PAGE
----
In September of 1992, an Associated Press article entitled “On The Trail of Tapeworm” appeared in newspapers across America. It chronicled numerous occurrences of infections of Taenia solium, or the pork tapeworm, amongst members of orthodox Jewish communities in New York City. The syndrome given rise by the infection, called cysticercosis, is marked by brain lesions, seizures and other neurological manifestations, and ultimately death. The disorder is treatable but, unfortunately, extremely difficult to diagnose. The aforementioned brain lesions are caused by the tapeworm larvae themselves, which anchor themselves to blood vessels within the brain.
One of the questions that arose when the Centers for Disease Control finally became involved was this: How would such a parasite, which is contracted through the ingestion of improperly cooked, infected pork, insinuate itself into a population of individuals who are prohibited from eating pork?
Fortunately, when Dr. Peter Schantz, an authority on parasitic diseases at the CDC, got wind of this, he was able to relate his recent experience to the “mystery symptoms” that New York City health care experts had been unable to resolve. Some time earlier, Schantz had been involved in the initial diagnosis of an 18-year-old man in the western United States – also an orthodox Jew – with cysticercosis.
In the case of this young man, as well as all of the subsequent cases with which Schantz and others became familiar, the infections were traced to workers from Mexico and Central America that the orthodox Jewish families had employed. These had apparently become infected in their home countries – where standards of meat inspection and preparation fall below that of the U.S. – and passed the parasite on to the host families after using the toilet and failing to wash their hands.
One would think that after the first occurrence or two, the protocol for admitting these workers into the U.S. – assuming they weren’t illegal to start with – would have been modified to include the blood test for the tapeworm antigen (which detects cysticercosis infection). If you recall, we used to do precisely that, á la young Vito Corleone in “The Godfather Part II” being quarantined at Ellis Island when it was discovered that he carried smallpox.
It never happened. One might also think that a media firestorm would have ensued over foreign workers infecting Americans with brain worms via their own feces. That didn’t happen either. Between government negligence, a squeamish press and the tendency of these workers toward transience, the infections spread, Dr. Schantz later explained, across the U.S., all the way to the East Coast.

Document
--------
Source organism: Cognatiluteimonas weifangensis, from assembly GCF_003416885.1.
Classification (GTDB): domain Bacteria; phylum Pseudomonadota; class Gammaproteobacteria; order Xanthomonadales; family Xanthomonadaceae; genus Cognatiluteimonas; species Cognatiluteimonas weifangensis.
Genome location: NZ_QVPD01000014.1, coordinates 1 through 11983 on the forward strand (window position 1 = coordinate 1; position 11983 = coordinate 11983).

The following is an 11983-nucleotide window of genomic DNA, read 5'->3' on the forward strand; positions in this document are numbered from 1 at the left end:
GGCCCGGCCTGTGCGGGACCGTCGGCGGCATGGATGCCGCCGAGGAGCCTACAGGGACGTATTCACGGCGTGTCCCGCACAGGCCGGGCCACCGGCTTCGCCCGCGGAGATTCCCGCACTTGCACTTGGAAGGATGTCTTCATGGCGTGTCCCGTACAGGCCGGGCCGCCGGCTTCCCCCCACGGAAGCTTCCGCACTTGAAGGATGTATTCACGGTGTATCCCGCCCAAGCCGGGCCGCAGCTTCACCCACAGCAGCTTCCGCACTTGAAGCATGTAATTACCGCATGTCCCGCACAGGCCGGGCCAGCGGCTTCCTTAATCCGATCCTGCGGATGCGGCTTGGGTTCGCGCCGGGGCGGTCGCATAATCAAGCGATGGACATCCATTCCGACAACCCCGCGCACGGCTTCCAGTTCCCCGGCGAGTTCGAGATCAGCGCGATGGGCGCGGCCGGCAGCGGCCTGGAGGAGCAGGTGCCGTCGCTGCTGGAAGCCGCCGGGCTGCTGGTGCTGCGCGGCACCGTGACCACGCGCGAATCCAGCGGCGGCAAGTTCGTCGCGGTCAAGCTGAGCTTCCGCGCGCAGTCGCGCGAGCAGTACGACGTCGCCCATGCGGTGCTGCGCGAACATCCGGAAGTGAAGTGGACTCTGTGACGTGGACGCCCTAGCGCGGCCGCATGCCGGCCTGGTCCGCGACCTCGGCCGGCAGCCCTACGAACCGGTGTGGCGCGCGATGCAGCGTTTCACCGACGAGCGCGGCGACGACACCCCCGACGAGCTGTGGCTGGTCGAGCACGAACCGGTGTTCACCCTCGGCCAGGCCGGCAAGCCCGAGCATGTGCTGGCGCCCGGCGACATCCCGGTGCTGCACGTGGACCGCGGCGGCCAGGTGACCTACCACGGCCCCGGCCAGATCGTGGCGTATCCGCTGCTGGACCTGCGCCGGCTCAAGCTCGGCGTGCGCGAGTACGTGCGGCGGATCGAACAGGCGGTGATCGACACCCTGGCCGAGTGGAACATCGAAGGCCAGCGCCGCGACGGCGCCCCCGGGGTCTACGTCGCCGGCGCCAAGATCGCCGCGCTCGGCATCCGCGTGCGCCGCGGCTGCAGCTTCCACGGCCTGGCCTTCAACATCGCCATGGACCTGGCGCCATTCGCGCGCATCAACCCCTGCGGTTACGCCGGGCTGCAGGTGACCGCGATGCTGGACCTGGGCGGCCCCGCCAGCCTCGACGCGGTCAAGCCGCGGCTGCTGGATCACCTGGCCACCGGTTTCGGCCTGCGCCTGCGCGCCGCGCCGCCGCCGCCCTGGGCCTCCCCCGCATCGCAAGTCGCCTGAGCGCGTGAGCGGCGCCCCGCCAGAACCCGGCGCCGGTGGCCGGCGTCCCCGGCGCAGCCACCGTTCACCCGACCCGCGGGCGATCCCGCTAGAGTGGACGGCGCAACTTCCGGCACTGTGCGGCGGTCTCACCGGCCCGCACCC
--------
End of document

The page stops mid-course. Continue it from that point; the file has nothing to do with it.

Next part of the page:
Over the last few days, public health officials have admonished Americans not to be too “relieved” as yet vis-à-vis the swine flu (H1N1) outbreak. Given the lull in fatalities and incidence of the disease in the U.S., like many Americans, the press was probably hoping that the ebb would be ongoing and permanent.
It is likely that H1N1 spread like wildfire throughout Mexico (where the first cases were reported) because of poor hygiene. Why might those in Mexico practice poor hygiene? Ignorance. Why might they be ignorant? An abysmal educational system. Why do they have an abysmal educational system? Because their government is corrupt to the core. It’s one of the chief reasons people from Mexico and Central America come to the U.S. in the first place.
In my 2007 book, “Annexing Mexico: Solving the Border Problem Through Annexation and Assimilation,” I covered in-depth the emerging dilemma as regards illegal and poorly screened immigrants routinely carrying diseases – some of them life-threatening – into the U.S.
Some of these, such as Dengue fever, are truly horrific. This mosquito-borne illness (which is on the rise in Mexico), like the dreaded Ebola, causes fever, headache, muscle and joint pain, rashes, nausea, vomiting, internal bleeding and bloody diarrhea.
None of this is widely discussed in the establishment press, however, nor is it considered a major issue in predominant political circles. Why? Political correctness. As with the profiling of people from the Middle East as terrorists, our politically correct government and press eschew tying a particular ethnic group to anything unpleasant, even if members of that group happen to have a manifest concern in the unpleasantness at hand.
One of the foremost worries amongst epidemiologists and public health officials is that one of these illnesses (such as swine flu or avian flu) might mutate into a much more virulent form, one with a mortality rate similar to that which caused the great 1918 pandemic (and killed an estimated 100 million people worldwide).
Pray this doesn’t happen, for if it does, political correctness could wind up killing untold numbers right here in America.